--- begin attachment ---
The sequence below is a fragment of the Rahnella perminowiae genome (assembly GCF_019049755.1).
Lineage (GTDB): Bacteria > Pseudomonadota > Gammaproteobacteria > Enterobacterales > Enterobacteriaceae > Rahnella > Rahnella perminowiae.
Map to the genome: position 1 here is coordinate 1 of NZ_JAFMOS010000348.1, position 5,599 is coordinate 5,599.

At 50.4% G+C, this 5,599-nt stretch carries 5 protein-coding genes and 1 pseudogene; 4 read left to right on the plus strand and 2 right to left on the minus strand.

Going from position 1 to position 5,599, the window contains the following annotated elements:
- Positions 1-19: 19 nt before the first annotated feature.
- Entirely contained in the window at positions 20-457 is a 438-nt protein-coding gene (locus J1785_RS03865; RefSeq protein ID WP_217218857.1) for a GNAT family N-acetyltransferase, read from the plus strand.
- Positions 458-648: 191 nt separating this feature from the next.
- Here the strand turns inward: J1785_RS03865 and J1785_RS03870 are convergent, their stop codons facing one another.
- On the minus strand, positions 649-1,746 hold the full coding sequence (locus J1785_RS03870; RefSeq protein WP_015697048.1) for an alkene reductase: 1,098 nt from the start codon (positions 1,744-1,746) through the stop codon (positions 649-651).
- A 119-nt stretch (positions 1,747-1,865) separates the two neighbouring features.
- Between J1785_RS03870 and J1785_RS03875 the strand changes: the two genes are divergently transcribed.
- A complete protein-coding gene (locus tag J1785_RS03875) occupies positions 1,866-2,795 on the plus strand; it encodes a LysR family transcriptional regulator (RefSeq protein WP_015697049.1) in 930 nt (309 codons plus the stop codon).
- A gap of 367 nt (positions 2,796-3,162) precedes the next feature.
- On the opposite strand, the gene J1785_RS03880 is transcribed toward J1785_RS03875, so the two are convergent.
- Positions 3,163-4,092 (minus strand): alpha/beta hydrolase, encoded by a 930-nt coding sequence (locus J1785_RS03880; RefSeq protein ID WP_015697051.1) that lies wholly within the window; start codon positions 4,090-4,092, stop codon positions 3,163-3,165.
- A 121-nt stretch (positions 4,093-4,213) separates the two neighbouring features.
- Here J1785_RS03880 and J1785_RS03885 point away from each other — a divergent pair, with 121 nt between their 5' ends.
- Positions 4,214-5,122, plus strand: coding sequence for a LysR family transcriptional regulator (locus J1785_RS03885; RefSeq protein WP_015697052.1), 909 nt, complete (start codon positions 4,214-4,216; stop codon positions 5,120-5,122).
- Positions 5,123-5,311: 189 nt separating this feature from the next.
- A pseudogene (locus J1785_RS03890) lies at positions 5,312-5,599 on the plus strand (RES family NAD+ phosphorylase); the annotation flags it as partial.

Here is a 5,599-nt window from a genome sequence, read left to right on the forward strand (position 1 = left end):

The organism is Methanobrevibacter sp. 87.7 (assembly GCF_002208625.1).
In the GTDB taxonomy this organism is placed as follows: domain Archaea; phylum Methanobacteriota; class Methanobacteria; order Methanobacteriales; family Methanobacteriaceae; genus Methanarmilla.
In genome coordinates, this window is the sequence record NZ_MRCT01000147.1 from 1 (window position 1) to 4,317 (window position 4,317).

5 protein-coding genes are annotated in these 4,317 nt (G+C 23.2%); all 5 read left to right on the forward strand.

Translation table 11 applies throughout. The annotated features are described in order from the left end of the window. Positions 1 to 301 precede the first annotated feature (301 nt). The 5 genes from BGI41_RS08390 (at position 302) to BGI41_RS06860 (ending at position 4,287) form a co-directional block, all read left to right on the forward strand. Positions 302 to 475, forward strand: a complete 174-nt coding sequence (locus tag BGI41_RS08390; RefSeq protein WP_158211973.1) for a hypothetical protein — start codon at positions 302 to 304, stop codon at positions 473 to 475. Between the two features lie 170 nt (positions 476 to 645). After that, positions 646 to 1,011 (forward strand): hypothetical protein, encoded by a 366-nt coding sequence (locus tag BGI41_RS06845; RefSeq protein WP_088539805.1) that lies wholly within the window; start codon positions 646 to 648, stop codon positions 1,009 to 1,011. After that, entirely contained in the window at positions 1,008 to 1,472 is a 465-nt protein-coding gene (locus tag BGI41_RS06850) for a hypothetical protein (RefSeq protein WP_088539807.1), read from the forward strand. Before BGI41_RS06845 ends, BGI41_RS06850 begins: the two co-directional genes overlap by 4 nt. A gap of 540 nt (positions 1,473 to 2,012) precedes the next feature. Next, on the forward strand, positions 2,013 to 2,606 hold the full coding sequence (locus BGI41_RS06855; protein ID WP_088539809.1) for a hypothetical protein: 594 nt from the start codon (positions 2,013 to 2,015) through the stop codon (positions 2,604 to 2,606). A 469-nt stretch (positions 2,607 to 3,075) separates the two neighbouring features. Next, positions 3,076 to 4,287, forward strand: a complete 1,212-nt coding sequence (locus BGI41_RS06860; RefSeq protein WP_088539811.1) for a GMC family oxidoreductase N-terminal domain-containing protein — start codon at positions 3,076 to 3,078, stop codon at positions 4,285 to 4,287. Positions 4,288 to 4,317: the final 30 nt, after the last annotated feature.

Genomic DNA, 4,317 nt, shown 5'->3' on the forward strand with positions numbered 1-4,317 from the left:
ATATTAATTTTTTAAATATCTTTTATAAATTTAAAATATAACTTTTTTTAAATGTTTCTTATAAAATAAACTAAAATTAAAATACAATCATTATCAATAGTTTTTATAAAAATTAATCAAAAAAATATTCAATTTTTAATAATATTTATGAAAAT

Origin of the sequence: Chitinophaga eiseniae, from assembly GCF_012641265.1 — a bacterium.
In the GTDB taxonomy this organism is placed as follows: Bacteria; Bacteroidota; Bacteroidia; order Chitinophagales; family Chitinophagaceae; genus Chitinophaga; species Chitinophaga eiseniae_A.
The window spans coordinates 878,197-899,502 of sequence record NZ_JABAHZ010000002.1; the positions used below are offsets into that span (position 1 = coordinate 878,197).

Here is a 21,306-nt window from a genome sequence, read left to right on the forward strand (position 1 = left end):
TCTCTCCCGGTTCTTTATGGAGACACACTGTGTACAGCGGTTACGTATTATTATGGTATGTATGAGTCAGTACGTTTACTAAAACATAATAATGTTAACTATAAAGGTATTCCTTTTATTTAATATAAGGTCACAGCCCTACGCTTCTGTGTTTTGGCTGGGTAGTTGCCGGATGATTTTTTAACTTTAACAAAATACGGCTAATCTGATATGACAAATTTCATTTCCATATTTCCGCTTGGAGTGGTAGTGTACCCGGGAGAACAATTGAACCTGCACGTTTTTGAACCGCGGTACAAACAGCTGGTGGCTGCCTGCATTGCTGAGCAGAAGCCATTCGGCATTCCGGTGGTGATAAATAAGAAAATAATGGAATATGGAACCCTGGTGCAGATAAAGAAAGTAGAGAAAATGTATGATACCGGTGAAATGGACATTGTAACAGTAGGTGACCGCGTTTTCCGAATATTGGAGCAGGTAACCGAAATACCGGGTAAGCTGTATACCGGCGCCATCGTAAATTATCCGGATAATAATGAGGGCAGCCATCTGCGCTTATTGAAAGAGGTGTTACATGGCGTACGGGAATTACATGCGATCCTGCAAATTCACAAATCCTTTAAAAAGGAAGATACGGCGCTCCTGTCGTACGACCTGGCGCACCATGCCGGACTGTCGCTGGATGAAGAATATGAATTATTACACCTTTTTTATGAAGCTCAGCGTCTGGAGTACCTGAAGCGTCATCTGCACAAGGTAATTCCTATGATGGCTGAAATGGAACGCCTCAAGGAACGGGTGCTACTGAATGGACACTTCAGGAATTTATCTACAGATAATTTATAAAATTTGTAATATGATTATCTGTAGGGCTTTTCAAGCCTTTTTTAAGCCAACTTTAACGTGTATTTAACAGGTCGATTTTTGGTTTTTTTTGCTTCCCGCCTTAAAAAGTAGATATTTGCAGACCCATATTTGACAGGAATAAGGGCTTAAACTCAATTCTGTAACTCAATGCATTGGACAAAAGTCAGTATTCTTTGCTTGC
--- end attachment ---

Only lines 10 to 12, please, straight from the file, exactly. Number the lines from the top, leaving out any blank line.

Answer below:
- On the minus strand, positions 649-1,746 hold the full coding sequence (locus J1785_RS03870; RefSeq protein WP_015697048.1) for an alkene reductase: 1,098 nt from the start codon (positions 1,744-1,746) through the stop codon (positions 649-651).
- A 119-nt stretch (positions 1,747-1,865) separates the two neighbouring features.
- Between J1785_RS03870 and J1785_RS03875 the strand changes: the two genes are divergently transcribed.